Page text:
“Uloma! You are not a boy, come down from that tree!” My mother would scream whenever she laid eyes on me scaling one of the many trees in our compound. I would oblige, grudgingly, knowing that to argue was to commit myself to a round of whipping. The command was almost always followed by another.
“Go and play with your sisters.”
This in itself was no small task for I was the first of 7 sisters. My immediate younger sister was born 2 years after me, and the remaining 5 came in 9 years and included twin girls with my mother’s third conception.
My mother, a beautiful woman, slightly rounded with a double chin and full lips, mothered us with steely affection; brandishing her love and her cane with equal dexterity. She was stern but not overbearing, a virtue that came from an affectionate heart that had suffered a great deal. I had watched my grandmother lash out at her with vicious remarks about her “boy child problems” and watched my mother’s silence. I had heard my mother defend her in my father’s presence, soothing his rage.
My father, even now I remember him as a man of deep cultural values and a deeper voice. I remember his ill-fitting suits clad over his tall frame, and his white teeth, a stark contrast to his dark skin. I remember his booming laugh that seemed to come from his belly, and his full beard that had begun to turn grey.
I remember he wanted a boy.
He was educated enough to know my mother wasn’t eating her male children, but for him, it seemed as though a male child would serve as a status symbol, and so he tried and tried again with my mother to have a son.
They got seven girls.
They say seven is the number of perfection, but in my family, it was a number that brought apprehension. As fate would have it, my mother finally got pregnant with a boy, but in one sick twisted turn of events, the boy was stillborn.
By this time, I had become a blossoming 14 year old woman with a full bosom and curvy hips; an almost perfect copy of my mother at my age. I watched the excitement of a son turn sour in a matter of minutes. I held my sisters, all 6 of them, as we sat in the waiting room of the hospital, too afraid to meet our father in his sorrow. The doctor had walked away, taking along with him the hope for a son, leaving my father standing grim faced.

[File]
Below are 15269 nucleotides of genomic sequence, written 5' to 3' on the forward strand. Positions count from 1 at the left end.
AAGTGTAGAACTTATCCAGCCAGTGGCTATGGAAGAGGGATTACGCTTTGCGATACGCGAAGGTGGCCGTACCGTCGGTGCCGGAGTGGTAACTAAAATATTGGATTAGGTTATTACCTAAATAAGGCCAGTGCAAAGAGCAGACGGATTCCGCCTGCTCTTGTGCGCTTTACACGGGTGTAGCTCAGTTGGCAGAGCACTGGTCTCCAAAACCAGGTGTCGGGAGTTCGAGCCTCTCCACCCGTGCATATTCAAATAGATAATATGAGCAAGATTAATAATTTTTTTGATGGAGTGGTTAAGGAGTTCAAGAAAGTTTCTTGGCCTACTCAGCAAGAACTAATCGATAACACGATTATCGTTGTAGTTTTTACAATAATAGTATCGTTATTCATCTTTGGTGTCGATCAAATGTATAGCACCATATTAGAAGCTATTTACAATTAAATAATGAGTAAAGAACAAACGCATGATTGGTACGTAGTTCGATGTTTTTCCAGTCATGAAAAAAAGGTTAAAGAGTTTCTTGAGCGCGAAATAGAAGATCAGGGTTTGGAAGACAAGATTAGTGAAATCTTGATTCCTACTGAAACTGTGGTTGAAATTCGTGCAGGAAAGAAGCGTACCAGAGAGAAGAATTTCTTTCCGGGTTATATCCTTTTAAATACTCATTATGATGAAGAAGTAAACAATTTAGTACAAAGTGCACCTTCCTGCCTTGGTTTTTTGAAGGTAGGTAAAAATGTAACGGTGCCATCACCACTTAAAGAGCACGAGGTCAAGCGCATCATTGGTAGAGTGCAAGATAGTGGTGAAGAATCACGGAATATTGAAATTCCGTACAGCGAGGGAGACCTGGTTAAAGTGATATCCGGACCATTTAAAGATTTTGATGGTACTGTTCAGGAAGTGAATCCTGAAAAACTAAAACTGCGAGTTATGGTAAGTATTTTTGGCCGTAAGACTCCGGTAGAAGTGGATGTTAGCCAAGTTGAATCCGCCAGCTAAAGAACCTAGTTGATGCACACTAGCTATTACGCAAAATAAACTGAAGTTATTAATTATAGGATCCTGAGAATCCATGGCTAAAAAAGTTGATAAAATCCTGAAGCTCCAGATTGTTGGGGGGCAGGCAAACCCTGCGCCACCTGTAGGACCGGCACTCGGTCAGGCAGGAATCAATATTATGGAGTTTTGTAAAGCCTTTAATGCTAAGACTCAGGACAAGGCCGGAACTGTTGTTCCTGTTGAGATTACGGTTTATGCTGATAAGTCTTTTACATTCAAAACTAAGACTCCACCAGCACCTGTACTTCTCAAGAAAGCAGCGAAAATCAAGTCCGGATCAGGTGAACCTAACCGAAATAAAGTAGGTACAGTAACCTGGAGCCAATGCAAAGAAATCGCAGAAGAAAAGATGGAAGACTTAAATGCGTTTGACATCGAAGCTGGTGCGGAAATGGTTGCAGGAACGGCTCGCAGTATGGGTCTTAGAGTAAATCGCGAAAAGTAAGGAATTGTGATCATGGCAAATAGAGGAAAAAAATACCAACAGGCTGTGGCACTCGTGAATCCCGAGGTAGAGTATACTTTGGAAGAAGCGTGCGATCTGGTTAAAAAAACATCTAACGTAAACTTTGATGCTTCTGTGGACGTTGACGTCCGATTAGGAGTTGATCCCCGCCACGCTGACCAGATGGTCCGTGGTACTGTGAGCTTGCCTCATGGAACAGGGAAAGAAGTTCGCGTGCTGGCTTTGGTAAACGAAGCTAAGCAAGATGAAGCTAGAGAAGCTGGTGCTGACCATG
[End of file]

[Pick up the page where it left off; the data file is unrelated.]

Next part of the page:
I may never forget his next words to me
“Uloma, take your sisters home.”
It wasn’t so much the words as the pain in his voice when he spoke, and how he stressed the fourth word in the sentence.
It was at that moment I knew I was not enough, my sisters were not enough, and we would probably never be enough to satisfy the desire for a son in my father. It was a feeling of inadequacy, knowing you were less than the desired, nothing more than a consolation to the original prized possession.
I did as I was told and made eba and ogbono when I got home. My father came back later and refused his meal. My mother came back days later a changed person. We never spoke of the matter, but the dark cloud was undeniable.
They tried unsuccessfully two more times before my mother hit menopause with the same story; stillbirth.
It was decided. She had failed to produce a boy.
At 19 years of age, I watched my grandmother bring a girl 2 years older than I was into our home. I found out she was to be my stepmother, all because my father wanted a boy…